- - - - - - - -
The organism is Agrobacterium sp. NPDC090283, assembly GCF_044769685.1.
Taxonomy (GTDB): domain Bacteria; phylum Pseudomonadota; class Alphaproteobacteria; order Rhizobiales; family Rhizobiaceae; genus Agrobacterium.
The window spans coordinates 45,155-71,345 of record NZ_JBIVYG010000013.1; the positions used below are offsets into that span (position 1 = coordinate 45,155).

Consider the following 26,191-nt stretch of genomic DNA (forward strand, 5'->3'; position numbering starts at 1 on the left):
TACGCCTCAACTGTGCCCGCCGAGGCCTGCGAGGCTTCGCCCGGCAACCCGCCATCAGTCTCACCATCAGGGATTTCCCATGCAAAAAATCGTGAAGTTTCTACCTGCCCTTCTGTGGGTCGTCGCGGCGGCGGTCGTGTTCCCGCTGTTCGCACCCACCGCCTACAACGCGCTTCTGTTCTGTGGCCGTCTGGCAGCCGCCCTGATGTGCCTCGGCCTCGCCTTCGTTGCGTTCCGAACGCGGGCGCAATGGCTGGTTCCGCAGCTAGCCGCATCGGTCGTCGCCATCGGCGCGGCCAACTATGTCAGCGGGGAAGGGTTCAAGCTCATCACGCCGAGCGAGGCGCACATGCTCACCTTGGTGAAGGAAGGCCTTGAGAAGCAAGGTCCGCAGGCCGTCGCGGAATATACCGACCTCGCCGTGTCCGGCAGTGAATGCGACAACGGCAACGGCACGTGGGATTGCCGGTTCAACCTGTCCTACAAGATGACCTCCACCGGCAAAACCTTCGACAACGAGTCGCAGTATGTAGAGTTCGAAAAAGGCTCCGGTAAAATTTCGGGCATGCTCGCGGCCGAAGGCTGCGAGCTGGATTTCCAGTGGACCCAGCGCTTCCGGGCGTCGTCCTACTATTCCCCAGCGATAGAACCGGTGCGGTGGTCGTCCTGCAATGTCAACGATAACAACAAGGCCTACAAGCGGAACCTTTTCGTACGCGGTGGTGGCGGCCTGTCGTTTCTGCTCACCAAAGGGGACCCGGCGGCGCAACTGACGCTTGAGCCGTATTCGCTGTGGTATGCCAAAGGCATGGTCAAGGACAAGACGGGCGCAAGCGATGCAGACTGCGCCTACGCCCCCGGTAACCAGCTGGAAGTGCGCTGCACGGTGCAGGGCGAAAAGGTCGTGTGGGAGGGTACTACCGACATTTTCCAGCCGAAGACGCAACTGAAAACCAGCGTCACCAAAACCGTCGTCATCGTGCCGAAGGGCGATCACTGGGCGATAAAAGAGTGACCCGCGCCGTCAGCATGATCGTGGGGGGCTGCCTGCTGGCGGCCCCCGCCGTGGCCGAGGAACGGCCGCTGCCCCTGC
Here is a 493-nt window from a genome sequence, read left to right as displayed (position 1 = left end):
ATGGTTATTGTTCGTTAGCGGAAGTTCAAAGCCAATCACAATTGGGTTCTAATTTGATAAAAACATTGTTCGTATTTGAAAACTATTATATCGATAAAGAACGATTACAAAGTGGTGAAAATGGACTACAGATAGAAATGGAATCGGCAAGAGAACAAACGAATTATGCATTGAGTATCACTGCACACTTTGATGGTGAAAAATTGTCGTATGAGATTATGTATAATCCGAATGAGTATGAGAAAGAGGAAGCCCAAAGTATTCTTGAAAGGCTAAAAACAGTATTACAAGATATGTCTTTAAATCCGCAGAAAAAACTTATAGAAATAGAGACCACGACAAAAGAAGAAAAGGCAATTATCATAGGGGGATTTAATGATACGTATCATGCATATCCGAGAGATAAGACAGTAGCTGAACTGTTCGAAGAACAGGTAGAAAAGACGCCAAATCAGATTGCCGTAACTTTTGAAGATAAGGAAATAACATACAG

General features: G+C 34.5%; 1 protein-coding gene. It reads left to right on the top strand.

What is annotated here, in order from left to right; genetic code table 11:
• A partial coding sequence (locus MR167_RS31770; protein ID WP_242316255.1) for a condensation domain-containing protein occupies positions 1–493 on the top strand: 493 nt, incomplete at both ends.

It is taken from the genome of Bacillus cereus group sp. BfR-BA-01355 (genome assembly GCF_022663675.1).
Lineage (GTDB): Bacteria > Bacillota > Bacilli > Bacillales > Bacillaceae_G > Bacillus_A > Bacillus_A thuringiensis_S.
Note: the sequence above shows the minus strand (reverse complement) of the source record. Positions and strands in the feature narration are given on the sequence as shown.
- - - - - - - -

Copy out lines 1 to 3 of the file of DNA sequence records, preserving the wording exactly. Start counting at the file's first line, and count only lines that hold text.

The organism is Agrobacterium sp. NPDC090283, assembly GCF_044769685.1.
Taxonomy (GTDB): domain Bacteria; phylum Pseudomonadota; class Alphaproteobacteria; order Rhizobiales; family Rhizobiaceae; genus Agrobacterium.
The window spans coordinates 45,155-71,345 of record NZ_JBIVYG010000013.1; the positions used below are offsets into that span (position 1 = coordinate 45,155).